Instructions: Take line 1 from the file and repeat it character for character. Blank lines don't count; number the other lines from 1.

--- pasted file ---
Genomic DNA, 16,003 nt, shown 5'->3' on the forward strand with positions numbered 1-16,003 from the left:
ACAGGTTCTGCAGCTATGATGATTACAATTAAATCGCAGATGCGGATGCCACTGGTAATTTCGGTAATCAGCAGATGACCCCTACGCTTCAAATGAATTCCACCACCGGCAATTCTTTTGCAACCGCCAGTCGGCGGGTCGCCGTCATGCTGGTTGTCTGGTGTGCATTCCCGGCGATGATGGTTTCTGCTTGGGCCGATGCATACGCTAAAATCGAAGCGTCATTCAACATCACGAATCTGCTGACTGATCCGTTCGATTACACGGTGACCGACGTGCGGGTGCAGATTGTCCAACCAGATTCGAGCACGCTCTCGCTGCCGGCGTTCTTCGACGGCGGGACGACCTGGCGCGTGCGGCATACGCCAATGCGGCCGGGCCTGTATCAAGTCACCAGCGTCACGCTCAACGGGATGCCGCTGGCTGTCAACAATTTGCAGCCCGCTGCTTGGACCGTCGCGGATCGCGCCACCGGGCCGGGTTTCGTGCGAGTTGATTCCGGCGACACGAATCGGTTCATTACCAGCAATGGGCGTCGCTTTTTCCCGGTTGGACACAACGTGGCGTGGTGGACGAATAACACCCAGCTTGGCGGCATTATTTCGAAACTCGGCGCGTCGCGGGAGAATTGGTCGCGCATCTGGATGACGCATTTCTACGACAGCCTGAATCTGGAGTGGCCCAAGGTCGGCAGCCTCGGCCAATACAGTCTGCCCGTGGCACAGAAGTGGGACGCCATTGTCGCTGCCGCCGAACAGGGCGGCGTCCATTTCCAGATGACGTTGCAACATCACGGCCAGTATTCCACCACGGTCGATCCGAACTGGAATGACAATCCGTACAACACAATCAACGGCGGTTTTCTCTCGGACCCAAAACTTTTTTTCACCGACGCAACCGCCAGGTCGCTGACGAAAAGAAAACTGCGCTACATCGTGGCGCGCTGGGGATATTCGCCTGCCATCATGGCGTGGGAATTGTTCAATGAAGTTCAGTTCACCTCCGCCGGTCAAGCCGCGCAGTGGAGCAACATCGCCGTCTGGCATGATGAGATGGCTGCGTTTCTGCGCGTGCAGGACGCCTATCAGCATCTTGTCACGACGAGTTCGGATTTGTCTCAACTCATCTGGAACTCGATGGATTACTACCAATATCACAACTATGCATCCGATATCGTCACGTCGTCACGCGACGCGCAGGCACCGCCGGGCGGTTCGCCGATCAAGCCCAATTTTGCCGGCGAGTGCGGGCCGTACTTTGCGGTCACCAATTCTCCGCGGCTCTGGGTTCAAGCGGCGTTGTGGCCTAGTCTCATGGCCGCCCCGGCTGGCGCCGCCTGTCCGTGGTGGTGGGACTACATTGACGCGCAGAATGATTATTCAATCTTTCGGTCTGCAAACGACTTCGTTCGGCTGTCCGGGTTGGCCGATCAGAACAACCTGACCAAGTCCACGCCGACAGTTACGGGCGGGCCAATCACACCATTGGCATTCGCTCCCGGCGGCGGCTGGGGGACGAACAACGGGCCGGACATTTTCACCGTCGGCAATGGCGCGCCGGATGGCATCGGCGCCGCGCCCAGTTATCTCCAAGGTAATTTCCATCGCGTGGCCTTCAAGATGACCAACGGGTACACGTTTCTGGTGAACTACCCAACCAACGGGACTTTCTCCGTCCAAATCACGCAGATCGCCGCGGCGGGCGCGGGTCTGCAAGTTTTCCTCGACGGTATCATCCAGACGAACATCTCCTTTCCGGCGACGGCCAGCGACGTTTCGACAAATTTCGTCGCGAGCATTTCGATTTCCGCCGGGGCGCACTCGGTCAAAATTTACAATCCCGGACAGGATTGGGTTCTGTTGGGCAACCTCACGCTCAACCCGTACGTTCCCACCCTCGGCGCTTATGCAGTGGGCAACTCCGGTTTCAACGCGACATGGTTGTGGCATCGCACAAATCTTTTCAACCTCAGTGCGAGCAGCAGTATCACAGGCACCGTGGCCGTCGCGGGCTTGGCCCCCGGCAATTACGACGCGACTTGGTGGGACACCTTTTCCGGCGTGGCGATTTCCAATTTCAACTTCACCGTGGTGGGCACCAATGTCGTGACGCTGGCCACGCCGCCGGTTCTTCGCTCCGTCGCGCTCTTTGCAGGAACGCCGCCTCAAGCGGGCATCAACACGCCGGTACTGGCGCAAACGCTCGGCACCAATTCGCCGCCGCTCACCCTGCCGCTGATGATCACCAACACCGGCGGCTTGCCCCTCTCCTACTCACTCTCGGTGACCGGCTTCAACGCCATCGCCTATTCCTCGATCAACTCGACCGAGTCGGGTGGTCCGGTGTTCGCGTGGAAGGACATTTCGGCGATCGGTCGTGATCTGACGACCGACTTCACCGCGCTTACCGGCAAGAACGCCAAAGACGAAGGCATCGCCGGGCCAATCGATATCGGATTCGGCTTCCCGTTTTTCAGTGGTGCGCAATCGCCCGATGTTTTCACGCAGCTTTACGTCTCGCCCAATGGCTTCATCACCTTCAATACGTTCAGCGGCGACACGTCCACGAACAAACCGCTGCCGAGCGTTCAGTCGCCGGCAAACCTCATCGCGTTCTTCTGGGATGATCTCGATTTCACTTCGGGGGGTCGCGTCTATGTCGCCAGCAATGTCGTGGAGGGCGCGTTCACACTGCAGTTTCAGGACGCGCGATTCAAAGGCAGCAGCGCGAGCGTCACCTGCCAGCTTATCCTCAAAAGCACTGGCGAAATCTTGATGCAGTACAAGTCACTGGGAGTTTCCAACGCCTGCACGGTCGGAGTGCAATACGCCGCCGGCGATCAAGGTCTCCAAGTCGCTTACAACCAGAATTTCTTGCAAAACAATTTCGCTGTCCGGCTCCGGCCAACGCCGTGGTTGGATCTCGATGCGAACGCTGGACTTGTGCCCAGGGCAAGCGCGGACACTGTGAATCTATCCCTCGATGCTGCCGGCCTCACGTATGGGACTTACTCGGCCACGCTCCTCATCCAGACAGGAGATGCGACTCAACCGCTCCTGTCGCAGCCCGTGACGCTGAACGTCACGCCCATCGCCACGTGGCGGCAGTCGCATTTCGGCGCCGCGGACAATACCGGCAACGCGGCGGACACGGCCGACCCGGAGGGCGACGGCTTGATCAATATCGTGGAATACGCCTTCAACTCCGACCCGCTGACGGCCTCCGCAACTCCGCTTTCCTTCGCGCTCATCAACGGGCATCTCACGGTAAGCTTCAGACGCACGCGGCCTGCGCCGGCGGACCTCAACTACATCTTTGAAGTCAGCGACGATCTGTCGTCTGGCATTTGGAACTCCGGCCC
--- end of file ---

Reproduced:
Genomic DNA, 16,003 nt, shown 5'->3' on the forward strand with positions numbered 1-16,003 from the left: